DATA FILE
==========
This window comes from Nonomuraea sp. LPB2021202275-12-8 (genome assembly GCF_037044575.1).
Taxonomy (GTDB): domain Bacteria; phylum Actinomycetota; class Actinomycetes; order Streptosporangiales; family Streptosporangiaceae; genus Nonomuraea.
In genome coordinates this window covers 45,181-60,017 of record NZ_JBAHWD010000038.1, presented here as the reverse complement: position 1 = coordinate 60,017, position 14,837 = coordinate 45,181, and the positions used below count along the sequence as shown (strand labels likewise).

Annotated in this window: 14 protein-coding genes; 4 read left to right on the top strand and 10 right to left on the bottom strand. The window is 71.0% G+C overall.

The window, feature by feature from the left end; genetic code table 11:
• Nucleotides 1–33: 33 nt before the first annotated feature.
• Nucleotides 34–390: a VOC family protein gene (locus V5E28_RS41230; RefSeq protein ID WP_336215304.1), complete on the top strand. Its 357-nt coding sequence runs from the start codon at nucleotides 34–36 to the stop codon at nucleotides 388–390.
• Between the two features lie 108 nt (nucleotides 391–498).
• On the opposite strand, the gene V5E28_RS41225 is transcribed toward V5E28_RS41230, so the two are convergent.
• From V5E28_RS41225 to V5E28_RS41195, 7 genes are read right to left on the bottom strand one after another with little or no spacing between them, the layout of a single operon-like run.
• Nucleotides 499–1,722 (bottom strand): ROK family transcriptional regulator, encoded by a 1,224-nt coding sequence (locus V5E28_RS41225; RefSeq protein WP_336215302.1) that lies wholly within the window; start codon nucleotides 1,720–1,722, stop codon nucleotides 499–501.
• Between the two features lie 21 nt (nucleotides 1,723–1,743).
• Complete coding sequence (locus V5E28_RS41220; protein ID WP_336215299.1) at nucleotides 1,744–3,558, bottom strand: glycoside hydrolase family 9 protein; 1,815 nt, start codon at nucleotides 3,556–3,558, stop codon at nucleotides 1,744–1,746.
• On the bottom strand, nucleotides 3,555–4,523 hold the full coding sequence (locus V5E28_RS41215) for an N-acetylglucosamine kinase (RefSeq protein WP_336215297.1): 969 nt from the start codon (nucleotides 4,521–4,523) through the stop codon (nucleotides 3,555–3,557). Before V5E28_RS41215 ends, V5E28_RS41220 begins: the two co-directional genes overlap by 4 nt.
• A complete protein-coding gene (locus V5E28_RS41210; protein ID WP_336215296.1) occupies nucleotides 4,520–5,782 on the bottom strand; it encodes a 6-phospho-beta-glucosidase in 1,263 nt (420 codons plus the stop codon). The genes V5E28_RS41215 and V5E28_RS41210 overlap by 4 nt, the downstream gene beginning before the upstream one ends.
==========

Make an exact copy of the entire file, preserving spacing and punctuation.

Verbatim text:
This window comes from Nonomuraea sp. LPB2021202275-12-8 (genome assembly GCF_037044575.1).
Taxonomy (GTDB): domain Bacteria; phylum Actinomycetota; class Actinomycetes; order Streptosporangiales; family Streptosporangiaceae; genus Nonomuraea.
In genome coordinates this window covers 45,181-60,017 of record NZ_JBAHWD010000038.1, presented here as the reverse complement: position 1 = coordinate 60,017, position 14,837 = coordinate 45,181, and the positions used below count along the sequence as shown (strand labels likewise).

Annotated in this window: 14 protein-coding genes; 4 read left to right on the top strand and 10 right to left on the bottom strand. The window is 71.0% G+C overall.

The window, feature by feature from the left end; genetic code table 11:
• Nucleotides 1–33: 33 nt before the first annotated feature.
• Nucleotides 34–390: a VOC family protein gene (locus V5E28_RS41230; RefSeq protein ID WP_336215304.1), complete on the top strand. Its 357-nt coding sequence runs from the start codon at nucleotides 34–36 to the stop codon at nucleotides 388–390.
• Between the two features lie 108 nt (nucleotides 391–498).
• On the opposite strand, the gene V5E28_RS41225 is transcribed toward V5E28_RS41230, so the two are convergent.
• From V5E28_RS41225 to V5E28_RS41195, 7 genes are read right to left on the bottom strand one after another with little or no spacing between them, the layout of a single operon-like run.
• Nucleotides 499–1,722 (bottom strand): ROK family transcriptional regulator, encoded by a 1,224-nt coding sequence (locus V5E28_RS41225; RefSeq protein WP_336215302.1) that lies wholly within the window; start codon nucleotides 1,720–1,722, stop codon nucleotides 499–501.
• Between the two features lie 21 nt (nucleotides 1,723–1,743).
• Complete coding sequence (locus V5E28_RS41220; protein ID WP_336215299.1) at nucleotides 1,744–3,558, bottom strand: glycoside hydrolase family 9 protein; 1,815 nt, start codon at nucleotides 3,556–3,558, stop codon at nucleotides 1,744–1,746.
• On the bottom strand, nucleotides 3,555–4,523 hold the full coding sequence (locus V5E28_RS41215) for an N-acetylglucosamine kinase (RefSeq protein WP_336215297.1): 969 nt from the start codon (nucleotides 4,521–4,523) through the stop codon (nucleotides 3,555–3,557). Before V5E28_RS41215 ends, V5E28_RS41220 begins: the two co-directional genes overlap by 4 nt.
• A complete protein-coding gene (locus V5E28_RS41210; protein ID WP_336215296.1) occupies nucleotides 4,520–5,782 on the bottom strand; it encodes a 6-phospho-beta-glucosidase in 1,263 nt (420 codons plus the stop codon). The genes V5E28_RS41215 and V5E28_RS41210 overlap by 4 nt, the downstream gene beginning before the upstream one ends.